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The CDC's Winnable Battles in Public Health: Hospital Acquired Infections

By HERWriter
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When I think of the important battles in public health -- issues that our society recognize as priorities due to widespread problems or needs -- the issue of Healthcare Associated Infection (HAI) doesn’t necessarily cross my mind right away.

But this is because I was totally unaware that according to the CDC’s data, one out of 20 patients who are hospitalized each year contract an HAI while undergoing treatment.

HAIs claim the lives of many people who already have vulnerable health statuses and incur huge costs for the health systems. According to the Agency for Healthcare Research and Quality (AHRQ), “HAIs are the most common complication of hospital care and one of the leading causes of death in the US.”

On top of this, the cost associated with these infections is estimated at an excess of $28 to $33 billion. Clearly, this is a bigger battle than I originally thought!

Healthcare Associated Infections are caused by a “variety of common and unusual bacteria, fungi, and viruses” and are often related to devices such as catheters, ventilators or central lines, which are inserted into the body to perform important procedures.

These infections can occur either at the surgical site, or as part of a more systemic infection. HAIs may also be caused by prolonged use of antibiotics while hospitalized, which can result in a gastrointestinal infection called Clostridium difficile infection.

Additionally, methicillin-resistant Staphylococcus aureus (MRSA) is a staph bacteria that is resistant to certain antibiotics, and occurs most frequently among patients in health care settings whose immune systems are already compromised and who come in contact with others who are already infected.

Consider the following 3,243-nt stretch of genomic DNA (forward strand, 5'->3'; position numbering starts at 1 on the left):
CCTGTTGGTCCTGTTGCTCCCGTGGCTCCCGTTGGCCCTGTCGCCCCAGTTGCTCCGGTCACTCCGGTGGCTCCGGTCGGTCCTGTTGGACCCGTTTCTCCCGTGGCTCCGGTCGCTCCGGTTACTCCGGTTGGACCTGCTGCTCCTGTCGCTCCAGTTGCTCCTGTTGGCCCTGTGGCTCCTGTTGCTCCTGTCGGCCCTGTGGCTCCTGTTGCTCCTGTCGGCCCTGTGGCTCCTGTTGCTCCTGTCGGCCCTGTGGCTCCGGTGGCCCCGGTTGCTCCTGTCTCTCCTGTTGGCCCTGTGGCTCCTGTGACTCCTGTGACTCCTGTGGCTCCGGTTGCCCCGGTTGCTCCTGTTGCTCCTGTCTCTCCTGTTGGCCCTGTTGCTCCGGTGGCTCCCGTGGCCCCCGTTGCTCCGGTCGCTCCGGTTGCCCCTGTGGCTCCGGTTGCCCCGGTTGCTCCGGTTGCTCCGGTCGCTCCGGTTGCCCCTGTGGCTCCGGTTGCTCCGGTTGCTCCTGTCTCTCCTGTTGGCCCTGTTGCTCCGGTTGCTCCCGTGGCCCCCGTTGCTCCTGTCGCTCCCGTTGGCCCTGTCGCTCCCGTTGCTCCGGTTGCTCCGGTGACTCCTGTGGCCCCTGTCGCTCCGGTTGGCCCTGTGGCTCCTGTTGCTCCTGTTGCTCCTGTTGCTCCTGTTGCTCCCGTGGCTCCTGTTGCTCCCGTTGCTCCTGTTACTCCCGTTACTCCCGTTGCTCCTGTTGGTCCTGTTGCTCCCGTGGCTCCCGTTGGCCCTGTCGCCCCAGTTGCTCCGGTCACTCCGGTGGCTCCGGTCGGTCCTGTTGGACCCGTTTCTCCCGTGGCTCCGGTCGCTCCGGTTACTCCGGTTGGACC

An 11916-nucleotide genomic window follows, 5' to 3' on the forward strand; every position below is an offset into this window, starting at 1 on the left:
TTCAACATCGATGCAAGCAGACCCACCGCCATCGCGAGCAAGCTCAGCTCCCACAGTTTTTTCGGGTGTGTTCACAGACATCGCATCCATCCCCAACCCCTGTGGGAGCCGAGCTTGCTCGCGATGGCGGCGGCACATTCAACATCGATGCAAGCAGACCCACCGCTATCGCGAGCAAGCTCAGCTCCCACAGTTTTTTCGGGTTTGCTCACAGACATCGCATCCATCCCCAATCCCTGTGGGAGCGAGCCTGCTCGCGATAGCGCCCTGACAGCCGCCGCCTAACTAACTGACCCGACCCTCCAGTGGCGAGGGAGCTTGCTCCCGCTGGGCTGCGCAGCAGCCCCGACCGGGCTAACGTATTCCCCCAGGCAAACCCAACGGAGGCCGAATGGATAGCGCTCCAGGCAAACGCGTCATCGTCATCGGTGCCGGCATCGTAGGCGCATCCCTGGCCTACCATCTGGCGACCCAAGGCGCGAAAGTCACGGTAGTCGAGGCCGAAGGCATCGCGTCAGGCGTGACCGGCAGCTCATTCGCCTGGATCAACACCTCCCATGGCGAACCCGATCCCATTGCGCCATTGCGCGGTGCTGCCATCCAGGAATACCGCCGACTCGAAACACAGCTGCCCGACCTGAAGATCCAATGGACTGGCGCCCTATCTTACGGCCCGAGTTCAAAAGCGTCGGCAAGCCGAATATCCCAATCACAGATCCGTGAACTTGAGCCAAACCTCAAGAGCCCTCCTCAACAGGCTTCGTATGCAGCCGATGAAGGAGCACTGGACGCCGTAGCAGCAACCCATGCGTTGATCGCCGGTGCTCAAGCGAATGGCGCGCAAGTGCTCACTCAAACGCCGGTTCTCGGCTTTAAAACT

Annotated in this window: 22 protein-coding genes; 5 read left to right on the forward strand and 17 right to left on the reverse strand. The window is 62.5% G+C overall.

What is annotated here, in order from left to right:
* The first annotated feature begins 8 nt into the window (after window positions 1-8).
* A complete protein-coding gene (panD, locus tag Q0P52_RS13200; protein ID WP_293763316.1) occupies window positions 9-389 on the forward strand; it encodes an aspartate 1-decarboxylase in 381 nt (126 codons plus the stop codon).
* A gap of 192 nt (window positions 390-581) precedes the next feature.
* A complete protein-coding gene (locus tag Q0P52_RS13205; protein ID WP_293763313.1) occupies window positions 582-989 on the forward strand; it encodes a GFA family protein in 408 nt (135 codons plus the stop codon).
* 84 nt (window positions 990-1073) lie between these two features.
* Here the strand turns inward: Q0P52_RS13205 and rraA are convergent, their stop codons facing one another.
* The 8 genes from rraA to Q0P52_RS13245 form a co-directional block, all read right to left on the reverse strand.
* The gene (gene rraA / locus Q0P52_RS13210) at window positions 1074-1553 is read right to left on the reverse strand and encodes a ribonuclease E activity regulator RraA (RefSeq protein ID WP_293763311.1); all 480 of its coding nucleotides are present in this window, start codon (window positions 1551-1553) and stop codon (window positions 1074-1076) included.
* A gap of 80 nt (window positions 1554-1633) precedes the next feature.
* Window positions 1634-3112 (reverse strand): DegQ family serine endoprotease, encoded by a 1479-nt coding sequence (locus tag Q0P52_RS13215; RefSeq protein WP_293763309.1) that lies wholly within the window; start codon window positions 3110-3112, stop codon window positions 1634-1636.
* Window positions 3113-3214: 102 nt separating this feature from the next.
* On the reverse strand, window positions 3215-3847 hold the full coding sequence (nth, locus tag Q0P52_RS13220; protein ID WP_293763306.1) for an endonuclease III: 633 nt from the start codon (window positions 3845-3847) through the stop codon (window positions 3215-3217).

MRSA is most often a skin infection, and is also commonly spread in other situations where people come into close skin-to-skin contact like athletic facilities or dormitories.

Luckily, health professionals have made huge strides in reducing rates of HAI in hospital settings through increased education of providers, better enforcement of sterilization procedures and more research/surveillance at local, state and federal levels.

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EmpowHER Guest

Great job bringing the HAI issue to people's attention, Hannah. Unfortunately too many people are educated the hard way - only learning about the potential problem after it is affecting them or their loved ones. Pat Mastors, who lost her father to a HAI, now acts as a patient safety advocate to empower and help prevent tragedies due to HAI. She recent wrote:

"We can’t have enough awareness of how important it is to be proactive as hospital patients. The environment in these facilities is just too complex, the “bugs” that make us sick are getting stronger every day, caregivers are busier than ever, and even the best of them can’t attain perfection in ensuring no harm will come to us. The risk of infection is around 1 in 15, and studies show one in 3 patients will suffer some kind of medical error while hospitalized. There is no “re-do” of a hospitalization; what I’m passionate about is engaging patients to help ensure we “get it right” the first time. We’ve got to use our eyes, ears and brains, and contribute!